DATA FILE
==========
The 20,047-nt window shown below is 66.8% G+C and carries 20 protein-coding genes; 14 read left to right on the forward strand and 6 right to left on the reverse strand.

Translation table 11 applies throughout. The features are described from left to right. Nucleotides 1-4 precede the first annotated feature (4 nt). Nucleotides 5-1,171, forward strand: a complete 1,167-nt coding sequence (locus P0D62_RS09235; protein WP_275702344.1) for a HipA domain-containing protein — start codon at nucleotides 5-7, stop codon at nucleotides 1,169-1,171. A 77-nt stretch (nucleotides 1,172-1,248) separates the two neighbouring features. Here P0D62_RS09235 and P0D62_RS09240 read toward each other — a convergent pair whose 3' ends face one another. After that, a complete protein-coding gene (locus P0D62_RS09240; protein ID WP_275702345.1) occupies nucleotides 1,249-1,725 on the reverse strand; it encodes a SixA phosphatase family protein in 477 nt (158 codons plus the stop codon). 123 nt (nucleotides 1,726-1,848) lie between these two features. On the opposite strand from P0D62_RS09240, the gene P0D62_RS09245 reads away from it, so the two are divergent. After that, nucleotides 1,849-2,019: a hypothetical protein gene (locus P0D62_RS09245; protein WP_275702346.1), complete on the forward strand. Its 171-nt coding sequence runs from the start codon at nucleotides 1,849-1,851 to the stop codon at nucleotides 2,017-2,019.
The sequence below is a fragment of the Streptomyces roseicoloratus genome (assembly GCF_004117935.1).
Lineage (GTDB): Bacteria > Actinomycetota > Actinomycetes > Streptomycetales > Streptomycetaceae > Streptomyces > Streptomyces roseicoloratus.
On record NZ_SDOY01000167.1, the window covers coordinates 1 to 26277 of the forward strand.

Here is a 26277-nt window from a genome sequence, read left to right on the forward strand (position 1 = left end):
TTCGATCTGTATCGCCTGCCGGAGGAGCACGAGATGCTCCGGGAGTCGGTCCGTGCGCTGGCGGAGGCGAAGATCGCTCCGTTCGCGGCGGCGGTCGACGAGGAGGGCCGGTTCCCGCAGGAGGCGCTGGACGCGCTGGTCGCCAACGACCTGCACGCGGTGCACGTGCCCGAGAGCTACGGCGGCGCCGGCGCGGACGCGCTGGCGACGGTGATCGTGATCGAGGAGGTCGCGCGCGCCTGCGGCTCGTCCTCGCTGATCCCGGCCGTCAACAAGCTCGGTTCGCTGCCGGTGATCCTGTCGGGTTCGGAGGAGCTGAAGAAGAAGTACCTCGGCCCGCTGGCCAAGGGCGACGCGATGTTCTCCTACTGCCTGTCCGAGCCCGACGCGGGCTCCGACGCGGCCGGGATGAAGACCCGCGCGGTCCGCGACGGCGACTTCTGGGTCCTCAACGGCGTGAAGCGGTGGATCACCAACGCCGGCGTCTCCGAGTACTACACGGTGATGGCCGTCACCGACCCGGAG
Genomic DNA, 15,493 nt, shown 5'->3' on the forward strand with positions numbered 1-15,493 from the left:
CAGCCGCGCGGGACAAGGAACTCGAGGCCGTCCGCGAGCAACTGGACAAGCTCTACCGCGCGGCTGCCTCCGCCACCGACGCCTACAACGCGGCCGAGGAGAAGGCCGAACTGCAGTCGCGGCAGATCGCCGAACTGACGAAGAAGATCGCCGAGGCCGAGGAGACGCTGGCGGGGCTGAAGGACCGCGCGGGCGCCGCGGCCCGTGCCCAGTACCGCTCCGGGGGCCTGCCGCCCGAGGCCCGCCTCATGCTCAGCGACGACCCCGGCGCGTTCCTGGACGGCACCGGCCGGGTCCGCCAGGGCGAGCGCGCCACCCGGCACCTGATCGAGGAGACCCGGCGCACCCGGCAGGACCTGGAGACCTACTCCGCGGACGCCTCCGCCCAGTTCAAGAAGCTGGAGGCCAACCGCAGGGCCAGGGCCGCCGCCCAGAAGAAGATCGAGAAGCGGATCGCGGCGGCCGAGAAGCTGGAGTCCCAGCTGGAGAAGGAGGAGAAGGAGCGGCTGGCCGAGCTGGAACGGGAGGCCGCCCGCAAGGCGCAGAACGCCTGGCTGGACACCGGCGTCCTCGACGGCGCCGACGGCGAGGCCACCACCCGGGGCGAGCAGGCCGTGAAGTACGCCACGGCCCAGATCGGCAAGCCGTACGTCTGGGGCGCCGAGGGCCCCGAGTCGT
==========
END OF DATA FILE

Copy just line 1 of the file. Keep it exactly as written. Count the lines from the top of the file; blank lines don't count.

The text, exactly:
The 20,047-nt window shown below is 66.8% G+C and carries 20 protein-coding genes; 14 read left to right on the forward strand and 6 right to left on the reverse strand.